Blue Iguana writes: Bravo, Belize! Once again, love has quashed hate. As is the case in a landmark ruling adjudged by the Supreme Court of Belize that found it was unconstitutional to uphold laws criminalising sexual relations between consensual males. Chief Justice Kenneth Benjamin stated that he “could not make a decision based on majority and public views”, according to Breaking News Belize.
Despite boldly acting in discordance with the mainstream opinion, the decision will now ultimately nullify any pre-existing legislation that strictly prohibits same-sex sexual activity. Additionally, it will serve to defend citizens from discrimination on the grounds of sexual orientation.
In any democracy, for example, Cayman, the aligned viewpoint of the majority trumps that of the minority; however, from an ethical standpoint, when the popular opinion promotes oppression, marginalisation and stigmatisation of an extremely vulnerable segment of society it undermines any meaningfulness associated with our people being “Caymankind”.
The unlawfulness of homosexual acts is prevalent in the majority of our regional neighbouring territories. With the exception of the Dutch and French Caribbean, Puerto Rico and the US Virgin Islands, equal rights are not currently afforded constitutionally to those who identify as homosexual.
Such illegality is absolutely absurd, archaic and antiquated beyond fathomable proportions – especially as it constitutes an infringement on the human rights of consenting adults.
Public opponents of LGBTs receiving the same universal rights often misperceive that it’s an “attack” on the moral and spiritual values of the community.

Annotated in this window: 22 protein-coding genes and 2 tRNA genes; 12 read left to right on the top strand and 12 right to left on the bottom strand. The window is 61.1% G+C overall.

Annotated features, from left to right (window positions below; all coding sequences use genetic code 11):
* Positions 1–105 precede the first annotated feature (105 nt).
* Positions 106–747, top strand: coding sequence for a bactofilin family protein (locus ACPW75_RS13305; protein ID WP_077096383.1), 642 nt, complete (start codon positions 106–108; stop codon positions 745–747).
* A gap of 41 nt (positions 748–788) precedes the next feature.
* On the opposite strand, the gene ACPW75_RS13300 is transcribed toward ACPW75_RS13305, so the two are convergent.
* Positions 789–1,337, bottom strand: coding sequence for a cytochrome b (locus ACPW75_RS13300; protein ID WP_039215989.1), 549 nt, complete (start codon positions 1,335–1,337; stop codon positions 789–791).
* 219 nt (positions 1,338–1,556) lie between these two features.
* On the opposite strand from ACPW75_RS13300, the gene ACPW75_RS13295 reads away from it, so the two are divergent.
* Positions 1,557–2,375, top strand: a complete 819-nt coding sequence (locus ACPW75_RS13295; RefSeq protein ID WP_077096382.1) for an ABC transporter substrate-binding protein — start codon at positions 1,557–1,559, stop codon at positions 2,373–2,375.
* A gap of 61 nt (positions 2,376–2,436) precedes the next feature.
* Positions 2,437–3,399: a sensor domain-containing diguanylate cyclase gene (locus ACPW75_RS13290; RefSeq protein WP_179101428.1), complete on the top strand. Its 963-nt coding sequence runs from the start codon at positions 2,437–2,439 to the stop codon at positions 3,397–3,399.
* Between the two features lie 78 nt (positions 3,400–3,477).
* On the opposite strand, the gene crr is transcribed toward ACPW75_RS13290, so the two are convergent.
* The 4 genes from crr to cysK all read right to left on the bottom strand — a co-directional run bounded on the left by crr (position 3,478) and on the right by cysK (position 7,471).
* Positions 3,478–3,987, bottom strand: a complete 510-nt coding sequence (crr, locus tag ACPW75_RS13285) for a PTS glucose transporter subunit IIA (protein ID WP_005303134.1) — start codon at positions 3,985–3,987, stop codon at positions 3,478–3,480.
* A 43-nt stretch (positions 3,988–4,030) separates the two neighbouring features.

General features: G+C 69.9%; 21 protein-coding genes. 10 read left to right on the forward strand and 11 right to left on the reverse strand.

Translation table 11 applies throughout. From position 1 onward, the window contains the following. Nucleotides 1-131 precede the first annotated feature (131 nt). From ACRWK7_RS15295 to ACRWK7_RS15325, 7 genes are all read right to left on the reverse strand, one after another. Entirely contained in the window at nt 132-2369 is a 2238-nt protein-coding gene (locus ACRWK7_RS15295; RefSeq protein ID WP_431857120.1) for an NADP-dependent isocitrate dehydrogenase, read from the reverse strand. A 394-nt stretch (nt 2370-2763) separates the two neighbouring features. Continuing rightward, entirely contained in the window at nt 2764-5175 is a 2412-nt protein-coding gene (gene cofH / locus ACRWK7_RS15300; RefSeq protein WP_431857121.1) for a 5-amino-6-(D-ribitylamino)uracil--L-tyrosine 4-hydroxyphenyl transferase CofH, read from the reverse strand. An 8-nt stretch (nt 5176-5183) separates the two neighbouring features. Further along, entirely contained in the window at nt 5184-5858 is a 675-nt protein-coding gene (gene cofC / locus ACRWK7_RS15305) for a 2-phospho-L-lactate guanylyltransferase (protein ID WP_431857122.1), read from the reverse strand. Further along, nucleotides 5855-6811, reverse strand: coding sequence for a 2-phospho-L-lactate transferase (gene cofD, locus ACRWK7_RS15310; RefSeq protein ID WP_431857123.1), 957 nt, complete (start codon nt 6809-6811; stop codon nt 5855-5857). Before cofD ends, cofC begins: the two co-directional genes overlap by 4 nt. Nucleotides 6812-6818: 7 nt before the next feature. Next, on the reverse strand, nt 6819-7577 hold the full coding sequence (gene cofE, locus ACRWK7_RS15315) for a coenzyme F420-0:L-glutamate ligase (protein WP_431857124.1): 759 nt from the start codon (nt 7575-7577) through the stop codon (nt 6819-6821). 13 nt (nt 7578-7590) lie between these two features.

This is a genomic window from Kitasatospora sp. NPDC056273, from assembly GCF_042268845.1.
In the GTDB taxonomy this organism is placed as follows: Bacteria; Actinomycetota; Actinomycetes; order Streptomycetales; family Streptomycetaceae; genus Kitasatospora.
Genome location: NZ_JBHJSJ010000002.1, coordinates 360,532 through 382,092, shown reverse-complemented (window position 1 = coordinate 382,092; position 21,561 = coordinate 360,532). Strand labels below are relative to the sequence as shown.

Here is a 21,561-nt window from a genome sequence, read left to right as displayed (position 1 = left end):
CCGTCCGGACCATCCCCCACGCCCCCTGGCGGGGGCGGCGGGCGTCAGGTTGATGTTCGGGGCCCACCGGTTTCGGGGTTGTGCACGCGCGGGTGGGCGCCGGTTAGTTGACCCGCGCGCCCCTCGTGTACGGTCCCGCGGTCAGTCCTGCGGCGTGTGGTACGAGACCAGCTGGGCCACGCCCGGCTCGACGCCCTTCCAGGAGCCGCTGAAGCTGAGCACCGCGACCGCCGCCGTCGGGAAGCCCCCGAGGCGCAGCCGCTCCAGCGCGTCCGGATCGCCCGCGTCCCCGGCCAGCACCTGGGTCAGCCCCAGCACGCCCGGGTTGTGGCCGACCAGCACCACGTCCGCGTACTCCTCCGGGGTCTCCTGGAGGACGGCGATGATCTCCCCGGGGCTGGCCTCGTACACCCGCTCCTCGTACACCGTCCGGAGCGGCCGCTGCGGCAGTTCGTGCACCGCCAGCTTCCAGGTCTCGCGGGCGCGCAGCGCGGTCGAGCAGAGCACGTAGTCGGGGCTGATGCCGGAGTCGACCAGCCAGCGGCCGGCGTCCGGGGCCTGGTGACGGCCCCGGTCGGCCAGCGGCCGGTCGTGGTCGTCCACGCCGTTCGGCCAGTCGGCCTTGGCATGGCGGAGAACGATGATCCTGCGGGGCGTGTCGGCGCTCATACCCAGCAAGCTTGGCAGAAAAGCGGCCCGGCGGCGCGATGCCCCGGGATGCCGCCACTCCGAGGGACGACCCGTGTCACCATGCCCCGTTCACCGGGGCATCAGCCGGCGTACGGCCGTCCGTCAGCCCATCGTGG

Not in the slightest – and the proof can be found northward.
That’s right – Cuba.
Our communist neighbour is a predominantly religious island. In 2010, census data revealed that over seventy percent of Cubans have a religious belief, with approximately sixty percent identifying as an adherent of the Roman Catholic denomination.
Neither same-sex marriage nor recognition of same-sex unions are enshrined in law.
(Wow! Doesn’t that sound familiar, MLAs?)
Notwithstanding this fact, the Cuban government has managed to implement various social reforms that protect and legally sanction homosexuals the liberty to be free from discrimination.
It doesn’t end there – it gets even more progressive. There’s no doubt you’ve heard of the politically iconic Castro family that governs the island.
Mariela Castro, the daughter of President Raul Castro, is responsible for introducing transgender rights. As Director of the Cuban National Centre for Sex Education, she constantly campaigned publicly for LGBT rights and compassionately utilised her family’s political influence to induce equality for all.
While her efforts gained little traction eleven years ago, a few years later in 2008 the government ratified a measure allowing any Cuban the opportunity to undergo a gender reassignment surgery – free of charge.
Our communist neighbour showed us that religion and gay rights can co-exist in the Caribbean, despite the widespread religiousness and spirituality. Belize showed us that their judiciary is capable of extending love, compassion and legal protection to those who are most vulnerable and victimised.
Equating the acceptance and assimilation of LGBTs to an “attack” on our islands’ social fabric is narrow-minded and only adds to the divisive rhetoric we incessantly hear on a daily basis. When the views of the majority that seek to oppress the minority are upheld – that is not democracy; it is a regressive step back towards colonialism.